NTEU Chapter 296
National Park Service
  • Update on the Debt Limit
    Jan 23, 2023

    SUMMARY: Treasury Department to begin taking “Extraordinary Measures” to avoid exceeding debt limit.

    Last week, Treasury Secretary Yellen informed Congress that the outstanding debt of the United States is projected to reach the statutory limit on Thursday, January 19, 2023. Once reached, she said that the Treasury Department would begin taking certain “extraordinary measures” to prevent the U.S. from defaulting on its financial obligations. This includes suspending investments in the Civil Service Retirement and Disability Fund as well as reinvestment of Treasury securities held by the TSP’s G-Fund until Congress acts to raise the debt limit. By law, the funds will be made whole once the debt limit has been raised. Federal employees will not be affected by these actions.

    The Secretary urged Congress to raise the debt limit as soon as possible. If the debt limit is not raised by the time the extraordinary measures are exhausted, the Treasury will be unable to continue paying the nation’s bills and the federal government will have to at least temporarily default on many of its obligations. Raising the debt limit does not authorize new government spending, but rather allows the government to finance existing legal obligations, including Social Security and Medicare benefits, military salaries, interest on the national debt, tax refunds, and other payments.

    House Republican leaders have indicated that they plan to take advantage of the need to increase the federal government’s borrowing cap to force spending cuts to various programs. As the House was engaged in voting for speaker earlier this month, Representative Ralph Norman (R-SC) was reported as saying that the speaker needs to commit to using government shutdown and debt ceiling default threats to cut spending and to follow through on threat if needed. Given negotiations over the debt limit in the past, it is likely that federal employee pay and benefits could also be targeted for cuts.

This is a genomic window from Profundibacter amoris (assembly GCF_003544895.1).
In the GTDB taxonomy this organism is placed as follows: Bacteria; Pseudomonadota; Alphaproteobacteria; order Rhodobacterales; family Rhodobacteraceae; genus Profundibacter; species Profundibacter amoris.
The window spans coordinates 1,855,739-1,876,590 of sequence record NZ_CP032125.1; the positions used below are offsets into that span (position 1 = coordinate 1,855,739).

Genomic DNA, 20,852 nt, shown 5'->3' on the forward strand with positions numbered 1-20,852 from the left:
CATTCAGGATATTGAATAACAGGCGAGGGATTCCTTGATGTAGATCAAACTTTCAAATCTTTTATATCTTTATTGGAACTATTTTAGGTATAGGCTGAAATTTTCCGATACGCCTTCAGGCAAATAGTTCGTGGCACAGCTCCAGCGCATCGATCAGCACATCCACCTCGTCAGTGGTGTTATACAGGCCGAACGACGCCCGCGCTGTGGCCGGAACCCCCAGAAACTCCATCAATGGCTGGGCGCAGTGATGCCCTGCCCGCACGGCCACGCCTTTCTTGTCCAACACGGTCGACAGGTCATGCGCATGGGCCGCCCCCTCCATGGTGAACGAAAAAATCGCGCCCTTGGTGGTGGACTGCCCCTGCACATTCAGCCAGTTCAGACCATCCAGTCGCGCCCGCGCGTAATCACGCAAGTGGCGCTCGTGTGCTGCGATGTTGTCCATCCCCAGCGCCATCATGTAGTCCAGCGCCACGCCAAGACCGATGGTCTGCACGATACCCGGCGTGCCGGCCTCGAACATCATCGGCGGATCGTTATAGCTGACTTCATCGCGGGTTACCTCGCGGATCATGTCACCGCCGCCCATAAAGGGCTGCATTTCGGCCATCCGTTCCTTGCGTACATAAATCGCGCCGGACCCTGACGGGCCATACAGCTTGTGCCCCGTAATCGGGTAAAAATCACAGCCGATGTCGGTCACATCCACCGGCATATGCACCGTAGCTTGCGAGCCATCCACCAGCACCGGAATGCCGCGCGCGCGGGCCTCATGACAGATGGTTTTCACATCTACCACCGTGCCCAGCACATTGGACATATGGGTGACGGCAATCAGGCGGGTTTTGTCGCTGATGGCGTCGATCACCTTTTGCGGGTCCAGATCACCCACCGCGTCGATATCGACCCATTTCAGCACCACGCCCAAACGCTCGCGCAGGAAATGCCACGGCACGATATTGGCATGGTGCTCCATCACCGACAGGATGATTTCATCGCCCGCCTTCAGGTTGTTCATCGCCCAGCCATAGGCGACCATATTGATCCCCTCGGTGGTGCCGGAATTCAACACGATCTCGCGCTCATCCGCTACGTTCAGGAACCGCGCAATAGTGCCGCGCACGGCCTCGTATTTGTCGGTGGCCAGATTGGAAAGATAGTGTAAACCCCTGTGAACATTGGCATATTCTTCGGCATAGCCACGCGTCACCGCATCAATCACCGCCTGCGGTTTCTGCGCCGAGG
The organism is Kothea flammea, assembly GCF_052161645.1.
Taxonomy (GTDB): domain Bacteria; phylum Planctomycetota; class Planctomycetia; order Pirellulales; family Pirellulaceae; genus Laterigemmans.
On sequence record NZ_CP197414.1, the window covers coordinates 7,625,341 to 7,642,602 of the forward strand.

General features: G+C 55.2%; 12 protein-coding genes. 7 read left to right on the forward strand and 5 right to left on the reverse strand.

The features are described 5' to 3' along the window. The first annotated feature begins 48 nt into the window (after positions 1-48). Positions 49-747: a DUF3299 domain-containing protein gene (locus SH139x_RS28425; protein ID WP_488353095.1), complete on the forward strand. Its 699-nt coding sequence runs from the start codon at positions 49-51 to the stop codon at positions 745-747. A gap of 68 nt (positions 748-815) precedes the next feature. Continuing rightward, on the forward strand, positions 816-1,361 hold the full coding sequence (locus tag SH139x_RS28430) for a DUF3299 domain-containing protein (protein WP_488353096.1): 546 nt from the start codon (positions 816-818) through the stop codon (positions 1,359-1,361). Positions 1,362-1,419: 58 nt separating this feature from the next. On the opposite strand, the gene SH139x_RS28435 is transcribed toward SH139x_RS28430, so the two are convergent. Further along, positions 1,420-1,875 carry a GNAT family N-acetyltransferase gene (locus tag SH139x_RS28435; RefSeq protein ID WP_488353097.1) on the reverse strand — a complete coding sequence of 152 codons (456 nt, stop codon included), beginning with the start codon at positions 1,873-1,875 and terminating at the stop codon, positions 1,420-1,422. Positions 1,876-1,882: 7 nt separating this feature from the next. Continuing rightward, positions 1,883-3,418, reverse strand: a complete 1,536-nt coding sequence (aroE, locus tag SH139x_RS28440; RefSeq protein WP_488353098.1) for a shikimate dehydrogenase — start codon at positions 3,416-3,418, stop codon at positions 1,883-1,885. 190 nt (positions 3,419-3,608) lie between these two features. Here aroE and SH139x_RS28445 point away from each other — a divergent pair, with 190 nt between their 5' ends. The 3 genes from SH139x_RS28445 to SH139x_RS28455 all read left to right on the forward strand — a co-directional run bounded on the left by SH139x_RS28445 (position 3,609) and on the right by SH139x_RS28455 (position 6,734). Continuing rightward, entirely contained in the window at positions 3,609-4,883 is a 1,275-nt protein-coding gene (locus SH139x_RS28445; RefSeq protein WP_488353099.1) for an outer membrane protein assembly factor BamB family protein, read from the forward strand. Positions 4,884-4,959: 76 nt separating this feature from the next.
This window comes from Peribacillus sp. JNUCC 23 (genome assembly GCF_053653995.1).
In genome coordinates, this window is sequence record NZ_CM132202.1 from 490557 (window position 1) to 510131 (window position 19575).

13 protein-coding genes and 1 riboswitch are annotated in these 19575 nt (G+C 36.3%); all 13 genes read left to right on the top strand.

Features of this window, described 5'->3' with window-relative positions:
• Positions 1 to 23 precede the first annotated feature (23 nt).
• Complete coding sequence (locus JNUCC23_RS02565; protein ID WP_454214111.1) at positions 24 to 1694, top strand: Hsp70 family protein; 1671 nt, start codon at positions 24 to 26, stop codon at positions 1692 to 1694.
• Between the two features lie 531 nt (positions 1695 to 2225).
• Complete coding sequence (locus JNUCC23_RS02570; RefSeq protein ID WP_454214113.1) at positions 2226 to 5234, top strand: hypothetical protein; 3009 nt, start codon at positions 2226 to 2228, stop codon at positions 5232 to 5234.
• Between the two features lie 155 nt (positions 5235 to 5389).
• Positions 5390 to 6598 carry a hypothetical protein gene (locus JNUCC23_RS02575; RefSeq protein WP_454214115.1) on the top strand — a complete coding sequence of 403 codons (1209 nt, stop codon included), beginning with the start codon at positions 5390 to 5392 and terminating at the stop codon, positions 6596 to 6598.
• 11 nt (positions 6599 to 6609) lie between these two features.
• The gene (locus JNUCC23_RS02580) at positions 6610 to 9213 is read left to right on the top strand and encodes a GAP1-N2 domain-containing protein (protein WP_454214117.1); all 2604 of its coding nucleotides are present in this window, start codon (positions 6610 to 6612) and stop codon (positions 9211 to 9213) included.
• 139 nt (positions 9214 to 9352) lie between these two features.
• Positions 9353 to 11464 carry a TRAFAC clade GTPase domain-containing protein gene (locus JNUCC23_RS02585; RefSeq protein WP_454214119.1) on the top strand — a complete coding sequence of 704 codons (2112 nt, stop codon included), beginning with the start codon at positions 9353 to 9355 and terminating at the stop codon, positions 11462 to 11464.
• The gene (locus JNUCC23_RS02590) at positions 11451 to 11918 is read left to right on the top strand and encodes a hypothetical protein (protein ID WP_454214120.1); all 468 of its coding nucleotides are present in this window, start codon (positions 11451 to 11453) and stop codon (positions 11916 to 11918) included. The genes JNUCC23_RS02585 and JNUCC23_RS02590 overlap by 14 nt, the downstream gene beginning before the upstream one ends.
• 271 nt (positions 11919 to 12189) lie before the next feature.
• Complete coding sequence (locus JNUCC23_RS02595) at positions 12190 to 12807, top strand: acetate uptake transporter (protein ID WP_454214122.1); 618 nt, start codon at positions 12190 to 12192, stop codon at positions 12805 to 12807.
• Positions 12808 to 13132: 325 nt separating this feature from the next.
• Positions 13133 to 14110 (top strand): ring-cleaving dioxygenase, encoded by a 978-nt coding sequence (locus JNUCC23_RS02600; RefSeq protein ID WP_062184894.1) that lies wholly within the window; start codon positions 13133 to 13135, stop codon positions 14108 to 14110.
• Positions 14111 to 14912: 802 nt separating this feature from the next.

The U.S. has never defaulted on its debt obligations before so it is unclear how the government would operate if that should occur. Because typical spending outpaces the revenue the Treasury Department brings in on a given day, the federal government would only be able to pay 60% of its bills in a given month of a default scenario, according to a Bipartisan Policy Center estimate.

    Analysts have sketched out two possible outcomes during a default: the government would either delay payments until it collected enough revenue to cover them, or prioritize some payments while allowing others to go unpaid. In either scenario, agency payments to beneficiaries, states, grantees, contractors and, potentially, their own employees, could be disrupted. Meaning that it is possible that some federal workers could be furloughed or asked to continue working on the promise of back pay in the future.

    Late last week, the Washington Post reported that House Republicans are preparing a plan telling the Treasury Department what to do if Congress and the White House are unable to lift the nation’s debt limit later this year. This payment prioritization plan, which was part of the private deal reached to resolve the standoff over the election of a House Speaker, is still being drafted, but is expected to call on the Biden Administration to make only the most critical federal payments, such as interest payments on the debt. The prioritization plan is also rumored to stipulate that the Treasury Department should continue making payments on Social Security, Medicare and veterans’ benefits, as well as funding the military. Such a hypothetical proposal would still leave out huge swaths of critical federal expenditures on things such as Medicaid, food safety inspections, border control and air traffic control, to name just a handful of the thousands of programs that could be impacted.

    While it is unclear when the Treasury Department will exhaust its ability to use extraordinary measures to stay within its borrowing limit, Secretary Yellen said it is unlikely to occur before early June.

    As Congress and the White House begin discussion on the debt limit, NTEU will continue the fight to protect employee pay and benefits and ensure that the government does not default on its obligations. I will keep you updated on developments. For more information click here.


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